Hugh Hendry Fund Soars 40% YTD As China Sinks
It has been a while since we heard anything about everyone's favorite contrarian and most outspoken hedge fund manager, Hugh Hendry, and probably for a good reason. As everyone else was complaining about their performance (and P&L) collapsing, blaming it on everything from the weather, to Bernanke's diet, to fundmanetals and technicals, Hugh Hendry was raking it in and is now up 38.65% YTD, with a stunning +22.5% in August alone (or pretty much mirroring the collapse at Paulson & Co) and another 11% in September! As the FT reports, Hugh Hendry's Eclectica fund has "has soared in value over the past two months as global markets have plummeted and industry peers have suffered damaging losses." Hendry's opinion on China is no secret, with an indicative snippet being that he anticipates a 1920's Japan-like crash in China. And as was reported previously, based on his recent trade of buying up lost of Japan CDS of companies exposed to China, his outperformance is no suprise. Expect to hear much more about Hendry as the media gets tired of paraphrasing sob stories and actually focuses on the (very few) winners from the most recent market blow out, confirming that contrarian, non-lemming approaches to investing still do pay off.
From the FT:
Mr Hendry - a former Odey Asset Management trader - is one of only a handful of hedge fund managers positioned against Chinese growth and therefore pitted against heavyweight investors such as Anthony Bolton.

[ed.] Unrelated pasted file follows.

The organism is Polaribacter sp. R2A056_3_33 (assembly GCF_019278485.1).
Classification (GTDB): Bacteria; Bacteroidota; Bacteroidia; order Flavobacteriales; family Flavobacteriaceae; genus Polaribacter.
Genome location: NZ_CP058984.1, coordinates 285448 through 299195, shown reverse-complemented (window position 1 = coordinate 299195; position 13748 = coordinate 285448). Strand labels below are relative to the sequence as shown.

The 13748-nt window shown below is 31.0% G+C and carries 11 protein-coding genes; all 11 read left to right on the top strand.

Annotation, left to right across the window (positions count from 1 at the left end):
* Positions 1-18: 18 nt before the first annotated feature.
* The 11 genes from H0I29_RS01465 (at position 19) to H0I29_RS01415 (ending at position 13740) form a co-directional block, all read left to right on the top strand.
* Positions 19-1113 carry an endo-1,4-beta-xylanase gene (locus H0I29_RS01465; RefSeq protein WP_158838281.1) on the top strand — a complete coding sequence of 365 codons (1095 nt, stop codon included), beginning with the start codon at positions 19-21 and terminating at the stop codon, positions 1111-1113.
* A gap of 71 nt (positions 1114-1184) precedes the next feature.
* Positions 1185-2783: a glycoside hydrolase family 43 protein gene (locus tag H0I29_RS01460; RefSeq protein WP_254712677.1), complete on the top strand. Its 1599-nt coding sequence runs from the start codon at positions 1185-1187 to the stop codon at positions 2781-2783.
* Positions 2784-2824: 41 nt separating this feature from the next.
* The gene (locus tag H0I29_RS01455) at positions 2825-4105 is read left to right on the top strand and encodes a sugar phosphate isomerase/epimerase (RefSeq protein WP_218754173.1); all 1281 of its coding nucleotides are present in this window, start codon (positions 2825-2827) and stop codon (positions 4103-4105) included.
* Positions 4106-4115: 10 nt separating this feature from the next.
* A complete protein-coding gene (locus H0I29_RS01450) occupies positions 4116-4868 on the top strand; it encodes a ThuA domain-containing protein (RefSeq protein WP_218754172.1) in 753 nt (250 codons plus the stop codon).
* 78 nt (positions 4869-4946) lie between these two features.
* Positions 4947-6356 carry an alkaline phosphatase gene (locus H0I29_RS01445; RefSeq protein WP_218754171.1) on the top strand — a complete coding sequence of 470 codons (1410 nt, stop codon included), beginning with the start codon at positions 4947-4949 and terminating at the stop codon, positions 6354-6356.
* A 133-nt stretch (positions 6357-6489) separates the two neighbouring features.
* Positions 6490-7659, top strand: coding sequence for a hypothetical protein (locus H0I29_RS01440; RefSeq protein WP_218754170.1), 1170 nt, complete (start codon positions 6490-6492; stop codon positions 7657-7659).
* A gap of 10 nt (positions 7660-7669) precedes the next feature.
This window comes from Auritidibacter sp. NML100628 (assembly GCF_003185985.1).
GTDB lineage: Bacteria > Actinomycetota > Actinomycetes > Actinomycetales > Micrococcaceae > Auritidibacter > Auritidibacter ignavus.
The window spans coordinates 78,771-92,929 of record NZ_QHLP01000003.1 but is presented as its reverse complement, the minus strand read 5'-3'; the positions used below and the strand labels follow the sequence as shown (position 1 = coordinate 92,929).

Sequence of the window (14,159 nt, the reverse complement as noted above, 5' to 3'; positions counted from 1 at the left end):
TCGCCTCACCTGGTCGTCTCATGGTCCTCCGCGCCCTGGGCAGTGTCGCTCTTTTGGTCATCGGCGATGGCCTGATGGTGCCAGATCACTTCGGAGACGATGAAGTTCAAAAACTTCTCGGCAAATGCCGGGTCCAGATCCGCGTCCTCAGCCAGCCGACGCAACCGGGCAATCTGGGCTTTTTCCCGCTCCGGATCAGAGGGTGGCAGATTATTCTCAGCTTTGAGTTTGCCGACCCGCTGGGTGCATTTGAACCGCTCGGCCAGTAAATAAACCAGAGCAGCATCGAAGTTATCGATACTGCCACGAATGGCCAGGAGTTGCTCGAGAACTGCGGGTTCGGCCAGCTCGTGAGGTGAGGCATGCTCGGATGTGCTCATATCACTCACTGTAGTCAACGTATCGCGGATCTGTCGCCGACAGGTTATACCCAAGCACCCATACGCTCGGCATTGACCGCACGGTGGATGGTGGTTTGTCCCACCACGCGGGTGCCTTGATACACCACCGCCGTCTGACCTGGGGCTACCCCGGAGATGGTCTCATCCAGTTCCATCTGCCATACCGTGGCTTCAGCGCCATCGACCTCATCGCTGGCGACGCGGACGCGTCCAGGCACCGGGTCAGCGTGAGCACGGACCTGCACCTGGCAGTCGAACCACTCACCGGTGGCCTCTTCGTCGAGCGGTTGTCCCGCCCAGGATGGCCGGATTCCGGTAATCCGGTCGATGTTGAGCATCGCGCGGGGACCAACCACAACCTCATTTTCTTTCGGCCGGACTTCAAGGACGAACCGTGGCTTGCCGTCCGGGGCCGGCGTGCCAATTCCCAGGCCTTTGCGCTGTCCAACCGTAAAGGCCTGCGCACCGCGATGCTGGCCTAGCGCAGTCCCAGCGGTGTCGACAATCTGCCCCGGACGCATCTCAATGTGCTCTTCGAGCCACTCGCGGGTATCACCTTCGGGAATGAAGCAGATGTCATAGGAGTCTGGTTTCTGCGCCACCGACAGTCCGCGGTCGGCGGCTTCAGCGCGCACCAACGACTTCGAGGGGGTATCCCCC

The fund, which raised a modest $150m from a handful of London investors when it launched late last year is up 38.65 per cent so far this year, having returned 22.5 per cent in August - the hedge fund industry’s worst month since the collapse of Lehman Brothers three years ago.
The news comes as concerns of a Chinese slowdown gather speed. Wu Xiaoling, the former deputy central bank governor and vice director of the finance and economy committee of the National People’s Congress said the economy would cool next year and efforts to spur growth will be constrained by inflation, in an article published by the Chinese central bank’s official newspaper.
Mr Hendry’s fund is up a further 11 per cent for September, according to an investor. Mr Hendry declined to comment.
His flagship Eclectica fund has had a short position against Japanese corporate credit for some time, but the strategy was only broken out as a seperate specialist fund 12 months ago.
China bulls have had a rough ride so far this year, however. Mr Bolton, one of the most notable, raised $743m for his Fidelity China fund in 2010, but was forced to admit in June that returns for his fund had been “disappointing”.